IP Addresses, Subnet Masks, and Default Gateways
One of the most basic concepts of data networking is how devices connect and communicate within an IPv4 network. To understand this, we must look at the devices' unique IP addresses as well as the associated subnet mask and default gateway. With these three pieces of information, we know how a device communicates with others locally as well as across an entire network. In this article, I'll explain each aspect of a device's IP address configuration and how they work together in order to communicate with other devices on a network.
Easily the most widely understood component of the TCP/IP configuration is the IP address. Every device connected to a network must have an unique IP address to differentiate it from the others. An IP address is similar to the unique telephone number on your home phone or mobile device. The difference is that it consists of four segments called octets that are separated by a period. The numbers within each octet range between 0 and 255. Here's an example of a typical IPv4 address:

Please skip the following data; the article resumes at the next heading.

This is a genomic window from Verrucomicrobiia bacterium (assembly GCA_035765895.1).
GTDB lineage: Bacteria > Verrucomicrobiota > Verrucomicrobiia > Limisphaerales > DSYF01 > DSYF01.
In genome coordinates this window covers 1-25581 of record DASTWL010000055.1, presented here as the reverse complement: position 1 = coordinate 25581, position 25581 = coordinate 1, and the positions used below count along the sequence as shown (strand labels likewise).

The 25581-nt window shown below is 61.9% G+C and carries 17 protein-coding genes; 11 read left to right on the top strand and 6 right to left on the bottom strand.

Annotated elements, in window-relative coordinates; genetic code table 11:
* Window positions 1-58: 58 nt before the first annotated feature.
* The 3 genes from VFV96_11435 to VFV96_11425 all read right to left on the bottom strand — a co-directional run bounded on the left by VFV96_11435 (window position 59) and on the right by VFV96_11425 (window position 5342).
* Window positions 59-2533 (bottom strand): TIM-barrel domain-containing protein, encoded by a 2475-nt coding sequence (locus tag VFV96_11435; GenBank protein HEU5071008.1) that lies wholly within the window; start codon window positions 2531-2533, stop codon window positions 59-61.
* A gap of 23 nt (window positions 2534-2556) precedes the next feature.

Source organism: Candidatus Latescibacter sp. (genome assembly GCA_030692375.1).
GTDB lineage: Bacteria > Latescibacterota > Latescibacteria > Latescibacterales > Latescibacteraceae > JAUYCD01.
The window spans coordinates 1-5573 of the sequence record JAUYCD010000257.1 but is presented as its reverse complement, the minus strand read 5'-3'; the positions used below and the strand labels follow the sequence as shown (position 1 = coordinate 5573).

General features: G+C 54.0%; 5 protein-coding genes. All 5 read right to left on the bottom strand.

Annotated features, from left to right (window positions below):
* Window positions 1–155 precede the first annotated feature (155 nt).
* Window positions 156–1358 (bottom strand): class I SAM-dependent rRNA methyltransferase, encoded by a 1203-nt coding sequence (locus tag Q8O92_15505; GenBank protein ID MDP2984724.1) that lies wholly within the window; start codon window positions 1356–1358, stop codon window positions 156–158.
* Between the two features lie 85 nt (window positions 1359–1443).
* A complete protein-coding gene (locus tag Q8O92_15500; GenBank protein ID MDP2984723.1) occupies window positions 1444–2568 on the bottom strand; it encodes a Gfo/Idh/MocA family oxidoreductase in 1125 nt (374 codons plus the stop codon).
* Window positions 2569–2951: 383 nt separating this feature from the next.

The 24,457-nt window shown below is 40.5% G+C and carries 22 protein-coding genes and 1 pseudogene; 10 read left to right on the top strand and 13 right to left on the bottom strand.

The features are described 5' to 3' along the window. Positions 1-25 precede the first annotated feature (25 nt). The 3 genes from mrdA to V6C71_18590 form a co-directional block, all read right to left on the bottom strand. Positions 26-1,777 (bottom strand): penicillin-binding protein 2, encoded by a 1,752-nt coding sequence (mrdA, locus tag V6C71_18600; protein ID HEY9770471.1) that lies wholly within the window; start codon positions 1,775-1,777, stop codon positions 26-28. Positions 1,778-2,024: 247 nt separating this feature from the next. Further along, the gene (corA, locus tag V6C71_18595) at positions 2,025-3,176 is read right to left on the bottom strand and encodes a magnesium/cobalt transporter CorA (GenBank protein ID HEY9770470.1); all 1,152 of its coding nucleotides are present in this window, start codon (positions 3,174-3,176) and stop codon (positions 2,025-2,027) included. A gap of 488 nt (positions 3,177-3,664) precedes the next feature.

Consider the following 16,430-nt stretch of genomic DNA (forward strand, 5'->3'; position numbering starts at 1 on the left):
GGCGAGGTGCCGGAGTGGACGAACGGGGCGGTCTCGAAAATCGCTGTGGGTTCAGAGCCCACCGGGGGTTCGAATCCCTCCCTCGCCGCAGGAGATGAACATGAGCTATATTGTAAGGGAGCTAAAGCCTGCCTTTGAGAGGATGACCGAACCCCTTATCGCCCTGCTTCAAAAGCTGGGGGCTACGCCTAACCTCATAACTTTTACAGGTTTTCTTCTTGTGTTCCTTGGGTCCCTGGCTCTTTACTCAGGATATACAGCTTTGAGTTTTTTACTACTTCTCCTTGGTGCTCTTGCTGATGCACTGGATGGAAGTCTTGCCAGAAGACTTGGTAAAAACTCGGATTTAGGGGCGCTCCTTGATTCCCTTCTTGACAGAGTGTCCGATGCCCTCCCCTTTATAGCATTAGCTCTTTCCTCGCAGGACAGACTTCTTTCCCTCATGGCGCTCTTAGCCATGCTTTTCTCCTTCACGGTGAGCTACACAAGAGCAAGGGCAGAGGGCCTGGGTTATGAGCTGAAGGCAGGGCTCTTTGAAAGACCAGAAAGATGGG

No other device on your network -- unless you are using NAT -- will have the same IP address. Therefore, for a device to communicate with another, the sending device must know the location of the destination before it can begin transmitting data. Depending on the locations of the source and destination devices as they relate to the subnet mask, the process of discovering the location of the destination device address will vary.
NEXT page: Subnet masks
(Image: Rob Bouwman/Shutterstock with modification)
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